When the bucket has moved into the field of view of the camera, the PLC triggers the camera to enable it to start building the image of the label. The nest holding the bucket in position is then rotated by an Emerson NTM-207 motor driven by an Emerson Epsilon EP202 servo drive under control of the PLC. As the bucket is rotated, an encoder fitted to the drive triggers the camera to define when each line in the image should be captured. The In-Sight camera fitted with a Fujinon CF12.5HA-1 lens from Fujifilm (Tokyo, Japan; www.fujifilm.com) uses the trigger signals from the encoder to build the image based on the rotational speed of the bucket (Figure 3). To illuminate the label on the bucket, a UL-LL LED line light from Metaphase Technologies (Bristol, PA, USA; www.metaphase-tech.com) projects a thin strip of concentrated LED light onto its surface.
|Figure 3: A Cognex In-Sight camera was programmed using Cognex's In-Sight spreadsheet interface to verify that the correct labels have been applied to the buckets, ensure that they have been positioned to within specified tolerances, and check for defects such as incorrectly printed labels or rips or tears.|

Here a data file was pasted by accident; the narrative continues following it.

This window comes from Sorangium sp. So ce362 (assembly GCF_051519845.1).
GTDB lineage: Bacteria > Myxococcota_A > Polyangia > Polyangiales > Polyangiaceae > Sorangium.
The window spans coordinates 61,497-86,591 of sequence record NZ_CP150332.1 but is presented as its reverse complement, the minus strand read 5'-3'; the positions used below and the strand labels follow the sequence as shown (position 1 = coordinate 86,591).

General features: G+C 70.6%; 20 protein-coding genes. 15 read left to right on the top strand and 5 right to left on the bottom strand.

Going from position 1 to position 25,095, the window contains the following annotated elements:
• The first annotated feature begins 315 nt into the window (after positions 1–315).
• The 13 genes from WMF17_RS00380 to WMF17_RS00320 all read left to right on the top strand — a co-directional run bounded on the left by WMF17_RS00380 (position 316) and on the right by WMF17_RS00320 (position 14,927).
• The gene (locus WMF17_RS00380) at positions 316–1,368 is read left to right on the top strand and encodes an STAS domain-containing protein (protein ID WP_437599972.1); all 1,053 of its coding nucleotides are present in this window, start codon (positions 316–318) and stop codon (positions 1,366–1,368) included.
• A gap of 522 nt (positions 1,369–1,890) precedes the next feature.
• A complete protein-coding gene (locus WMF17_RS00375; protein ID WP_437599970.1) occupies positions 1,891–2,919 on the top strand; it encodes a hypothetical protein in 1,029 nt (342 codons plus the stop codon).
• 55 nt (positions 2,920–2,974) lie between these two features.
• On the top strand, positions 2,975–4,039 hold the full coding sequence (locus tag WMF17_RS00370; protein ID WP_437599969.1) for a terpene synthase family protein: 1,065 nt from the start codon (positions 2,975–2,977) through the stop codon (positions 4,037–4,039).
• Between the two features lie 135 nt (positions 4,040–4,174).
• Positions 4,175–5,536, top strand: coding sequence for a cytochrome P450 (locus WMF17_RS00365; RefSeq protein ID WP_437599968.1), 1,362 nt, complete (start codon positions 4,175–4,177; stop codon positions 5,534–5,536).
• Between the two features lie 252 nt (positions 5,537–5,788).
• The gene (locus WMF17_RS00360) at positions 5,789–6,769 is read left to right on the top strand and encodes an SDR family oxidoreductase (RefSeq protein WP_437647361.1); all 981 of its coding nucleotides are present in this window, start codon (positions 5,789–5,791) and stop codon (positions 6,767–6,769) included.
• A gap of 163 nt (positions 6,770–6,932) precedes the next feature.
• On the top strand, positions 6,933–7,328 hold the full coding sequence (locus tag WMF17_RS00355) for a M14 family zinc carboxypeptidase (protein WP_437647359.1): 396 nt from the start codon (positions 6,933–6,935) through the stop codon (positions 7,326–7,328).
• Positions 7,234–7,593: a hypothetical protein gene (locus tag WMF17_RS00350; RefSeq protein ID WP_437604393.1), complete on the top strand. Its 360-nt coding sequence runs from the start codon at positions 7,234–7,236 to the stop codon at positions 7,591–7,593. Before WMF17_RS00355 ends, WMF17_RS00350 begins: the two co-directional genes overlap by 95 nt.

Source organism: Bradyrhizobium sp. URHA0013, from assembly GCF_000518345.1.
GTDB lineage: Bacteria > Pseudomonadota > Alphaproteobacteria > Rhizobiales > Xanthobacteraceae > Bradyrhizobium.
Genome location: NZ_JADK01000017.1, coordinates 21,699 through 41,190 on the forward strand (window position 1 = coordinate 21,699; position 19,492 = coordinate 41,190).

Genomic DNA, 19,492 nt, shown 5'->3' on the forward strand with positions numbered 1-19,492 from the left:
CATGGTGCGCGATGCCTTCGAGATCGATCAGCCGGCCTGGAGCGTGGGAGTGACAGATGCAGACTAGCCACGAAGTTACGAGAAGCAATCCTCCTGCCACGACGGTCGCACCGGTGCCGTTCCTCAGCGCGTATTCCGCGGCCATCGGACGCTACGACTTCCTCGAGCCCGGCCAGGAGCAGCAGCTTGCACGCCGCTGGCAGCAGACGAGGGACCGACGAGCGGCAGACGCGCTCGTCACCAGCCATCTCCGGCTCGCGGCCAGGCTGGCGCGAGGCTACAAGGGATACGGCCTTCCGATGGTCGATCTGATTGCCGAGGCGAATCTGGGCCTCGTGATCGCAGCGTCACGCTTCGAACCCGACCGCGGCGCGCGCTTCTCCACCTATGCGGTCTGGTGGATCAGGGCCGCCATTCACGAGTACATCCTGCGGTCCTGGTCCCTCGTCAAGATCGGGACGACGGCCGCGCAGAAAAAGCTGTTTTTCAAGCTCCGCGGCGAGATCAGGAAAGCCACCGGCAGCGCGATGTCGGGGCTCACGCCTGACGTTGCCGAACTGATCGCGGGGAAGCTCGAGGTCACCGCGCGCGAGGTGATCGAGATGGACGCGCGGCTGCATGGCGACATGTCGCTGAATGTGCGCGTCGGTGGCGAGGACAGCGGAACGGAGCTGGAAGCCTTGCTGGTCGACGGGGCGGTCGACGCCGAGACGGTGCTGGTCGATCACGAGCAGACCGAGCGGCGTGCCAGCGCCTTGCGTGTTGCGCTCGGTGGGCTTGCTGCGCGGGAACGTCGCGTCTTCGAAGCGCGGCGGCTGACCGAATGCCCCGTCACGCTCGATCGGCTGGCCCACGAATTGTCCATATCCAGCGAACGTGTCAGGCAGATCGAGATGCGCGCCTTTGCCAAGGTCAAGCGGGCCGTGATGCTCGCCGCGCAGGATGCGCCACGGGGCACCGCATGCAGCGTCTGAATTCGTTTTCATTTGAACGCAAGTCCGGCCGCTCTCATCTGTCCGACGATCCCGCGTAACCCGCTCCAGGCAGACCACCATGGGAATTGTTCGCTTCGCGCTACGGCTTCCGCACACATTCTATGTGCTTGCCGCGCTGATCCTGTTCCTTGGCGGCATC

To ensure that a complete image of the label on the bucket is captured by the system, the bucket is rotated twice through 360o during the image acquisition process. Once the task is complete, the PLC instructs the drive to stop rotating the motor. Having done so, the bucket is lowered back onto the conveyor while the Cognex In-Sight software running on the line scan camera processes the images of the label.
The Cognex camera was programmed using Cognex's In-Sight spreadsheet interface. This enables job files to be created that contain formulas and text to perform three machine vision tasks. The first ensures that the correct barcode appears on the label, enabling the container producer to verify that the proper label had been applied to the bucket. To check the barcode, the Cognex In-Sight ID Max vision tool reads the barcode from the label, and its value is then transferred to the PLC over an Ethernet interface where it is matched to a value previously programmed into the system.